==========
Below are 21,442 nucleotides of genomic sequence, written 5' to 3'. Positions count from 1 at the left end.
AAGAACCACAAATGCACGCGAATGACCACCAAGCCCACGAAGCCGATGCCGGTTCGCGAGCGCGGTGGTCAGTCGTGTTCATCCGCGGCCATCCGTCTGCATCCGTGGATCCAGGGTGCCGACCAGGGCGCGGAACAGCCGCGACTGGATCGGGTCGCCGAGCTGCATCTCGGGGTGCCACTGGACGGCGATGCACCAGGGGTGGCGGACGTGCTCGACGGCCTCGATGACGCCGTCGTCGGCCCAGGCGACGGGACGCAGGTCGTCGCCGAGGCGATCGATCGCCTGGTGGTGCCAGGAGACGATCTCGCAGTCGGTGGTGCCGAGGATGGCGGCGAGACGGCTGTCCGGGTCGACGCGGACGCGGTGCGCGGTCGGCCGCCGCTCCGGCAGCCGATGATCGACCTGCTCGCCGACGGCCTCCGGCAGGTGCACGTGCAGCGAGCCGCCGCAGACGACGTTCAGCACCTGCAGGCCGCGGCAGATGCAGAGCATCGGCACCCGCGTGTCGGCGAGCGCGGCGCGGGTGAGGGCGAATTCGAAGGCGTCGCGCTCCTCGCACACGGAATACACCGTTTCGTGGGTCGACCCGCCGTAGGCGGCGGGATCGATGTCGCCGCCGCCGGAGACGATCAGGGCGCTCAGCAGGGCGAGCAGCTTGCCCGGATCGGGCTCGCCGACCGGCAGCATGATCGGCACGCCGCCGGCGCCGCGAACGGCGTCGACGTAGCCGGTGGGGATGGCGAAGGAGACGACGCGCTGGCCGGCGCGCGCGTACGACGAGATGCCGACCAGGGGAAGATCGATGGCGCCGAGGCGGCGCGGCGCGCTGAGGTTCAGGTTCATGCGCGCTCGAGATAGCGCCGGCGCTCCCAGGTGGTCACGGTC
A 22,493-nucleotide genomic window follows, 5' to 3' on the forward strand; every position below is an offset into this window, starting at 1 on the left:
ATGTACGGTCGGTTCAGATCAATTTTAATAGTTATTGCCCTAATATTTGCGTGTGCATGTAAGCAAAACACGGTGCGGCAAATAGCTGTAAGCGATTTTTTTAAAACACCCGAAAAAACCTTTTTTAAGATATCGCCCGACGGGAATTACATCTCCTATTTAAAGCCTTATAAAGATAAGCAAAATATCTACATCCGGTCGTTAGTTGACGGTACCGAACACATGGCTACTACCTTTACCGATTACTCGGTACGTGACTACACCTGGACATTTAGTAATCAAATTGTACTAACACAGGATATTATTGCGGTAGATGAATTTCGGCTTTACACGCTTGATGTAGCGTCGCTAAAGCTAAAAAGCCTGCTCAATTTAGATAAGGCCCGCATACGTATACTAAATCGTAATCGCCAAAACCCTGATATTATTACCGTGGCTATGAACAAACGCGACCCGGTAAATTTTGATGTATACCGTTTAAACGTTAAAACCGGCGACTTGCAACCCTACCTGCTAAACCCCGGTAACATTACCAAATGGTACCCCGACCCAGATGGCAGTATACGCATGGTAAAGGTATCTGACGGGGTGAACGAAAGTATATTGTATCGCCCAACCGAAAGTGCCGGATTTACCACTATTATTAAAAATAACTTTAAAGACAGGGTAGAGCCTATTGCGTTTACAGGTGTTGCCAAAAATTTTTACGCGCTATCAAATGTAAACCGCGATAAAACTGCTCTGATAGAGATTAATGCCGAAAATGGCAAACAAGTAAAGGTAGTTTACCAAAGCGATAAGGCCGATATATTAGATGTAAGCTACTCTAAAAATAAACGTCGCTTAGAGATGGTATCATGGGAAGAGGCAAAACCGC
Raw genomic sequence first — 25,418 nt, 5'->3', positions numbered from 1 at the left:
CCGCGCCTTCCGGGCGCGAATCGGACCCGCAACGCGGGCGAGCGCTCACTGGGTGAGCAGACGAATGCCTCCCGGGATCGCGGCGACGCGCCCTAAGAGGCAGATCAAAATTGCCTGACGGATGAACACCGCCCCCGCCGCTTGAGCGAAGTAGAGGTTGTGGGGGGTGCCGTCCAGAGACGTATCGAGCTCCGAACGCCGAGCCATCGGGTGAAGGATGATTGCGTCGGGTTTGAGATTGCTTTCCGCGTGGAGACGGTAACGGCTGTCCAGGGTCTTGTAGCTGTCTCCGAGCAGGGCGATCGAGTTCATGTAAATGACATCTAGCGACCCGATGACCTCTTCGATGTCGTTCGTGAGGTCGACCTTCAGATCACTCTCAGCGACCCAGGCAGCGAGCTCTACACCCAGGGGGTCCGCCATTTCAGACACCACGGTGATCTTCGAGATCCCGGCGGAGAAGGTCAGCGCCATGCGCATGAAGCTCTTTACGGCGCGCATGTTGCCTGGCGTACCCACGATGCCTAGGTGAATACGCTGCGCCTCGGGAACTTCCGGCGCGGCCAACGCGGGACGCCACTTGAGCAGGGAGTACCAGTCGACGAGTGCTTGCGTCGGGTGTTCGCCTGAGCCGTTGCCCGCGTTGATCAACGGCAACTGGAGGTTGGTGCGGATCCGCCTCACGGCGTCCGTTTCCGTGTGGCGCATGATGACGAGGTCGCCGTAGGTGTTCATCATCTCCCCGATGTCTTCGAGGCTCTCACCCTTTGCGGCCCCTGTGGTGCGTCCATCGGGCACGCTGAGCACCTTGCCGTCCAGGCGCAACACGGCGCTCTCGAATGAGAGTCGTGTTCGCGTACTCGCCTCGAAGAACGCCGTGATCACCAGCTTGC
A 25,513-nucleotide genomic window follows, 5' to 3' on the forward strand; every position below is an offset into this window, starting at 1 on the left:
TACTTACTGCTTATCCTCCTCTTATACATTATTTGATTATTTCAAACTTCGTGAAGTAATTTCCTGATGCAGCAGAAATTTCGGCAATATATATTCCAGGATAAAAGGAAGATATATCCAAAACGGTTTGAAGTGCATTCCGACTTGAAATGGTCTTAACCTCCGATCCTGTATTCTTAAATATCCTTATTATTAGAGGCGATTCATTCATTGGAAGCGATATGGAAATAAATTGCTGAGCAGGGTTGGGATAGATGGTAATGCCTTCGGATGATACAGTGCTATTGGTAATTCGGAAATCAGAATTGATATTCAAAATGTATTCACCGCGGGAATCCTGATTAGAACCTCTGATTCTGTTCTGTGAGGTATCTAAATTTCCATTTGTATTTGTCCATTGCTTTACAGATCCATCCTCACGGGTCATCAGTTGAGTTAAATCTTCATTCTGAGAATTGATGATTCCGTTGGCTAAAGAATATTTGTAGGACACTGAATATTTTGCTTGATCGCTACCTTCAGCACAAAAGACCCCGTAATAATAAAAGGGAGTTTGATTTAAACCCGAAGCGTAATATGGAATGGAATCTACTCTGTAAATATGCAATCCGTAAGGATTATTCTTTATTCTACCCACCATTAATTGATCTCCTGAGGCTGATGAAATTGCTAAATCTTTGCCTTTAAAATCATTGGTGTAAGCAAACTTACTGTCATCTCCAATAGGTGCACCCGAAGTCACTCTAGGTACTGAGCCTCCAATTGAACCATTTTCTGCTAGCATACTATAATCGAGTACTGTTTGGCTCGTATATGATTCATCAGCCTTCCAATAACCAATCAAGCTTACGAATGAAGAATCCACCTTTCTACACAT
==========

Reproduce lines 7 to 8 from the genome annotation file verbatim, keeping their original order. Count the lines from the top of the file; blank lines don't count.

A 25,513-nucleotide genomic window follows, 5' to 3' on the forward strand; every position below is an offset into this window, starting at 1 on the left:
TACTTACTGCTTATCCTCCTCTTATACATTATTTGATTATTTCAAACTTCGTGAAGTAATTTCCTGATGCAGCAGAAATTTCGGCAATATATATTCCAGGATAAAAGGAAGATATATCCAAAACGGTTTGAAGTGCATTCCGACTTGAAATGGTCTTAACCTCCGATCCTGTATTCTTAAATATCCTTATTATTAGAGGCGATTCATTCATTGGAAGCGATATGGAAATAAATTGCTGAGCAGGGTTGGGATAGATGGTAATGCCTTCGGATGATACAGTGCTATTGGTAATTCGGAAATCAGAATTGATATTCAAAATGTATTCACCGCGGGAATCCTGATTAGAACCTCTGATTCTGTTCTGTGAGGTATCTAAATTTCCATTTGTATTTGTCCATTGCTTTACAGATCCATCCTCACGGGTCATCAGTTGAGTTAAATCTTCATTCTGAGAATTGATGATTCCGTTGGCTAAAGAATATTTGTAGGACACTGAATATTTTGCTTGATCGCTACCTTCAGCACAAAAGACCCCGTAATAATAAAAGGGAGTTTGATTTAAACCCGAAGCGTAATATGGAATGGAATCTACTCTGTAAATATGCAATCCGTAAGGATTATTCTTTATTCTACCCACCATTAATTGATCTCCTGAGGCTGATGAAATTGCTAAATCTTTGCCTTTAAAATCATTGGTGTAAGCAAACTTACTGTCATCTCCAATAGGTGCACCCGAAGTCACTCTAGGTACTGAGCCTCCAATTGAACCATTTTCTGCTAGCATACTATAATCGAGTACTGTTTGGCTCGTATATGATTCATCAGCCTTCCAATAACCAATCAAGCTTACGAATGAAGAATCCACCTTTCTACACAT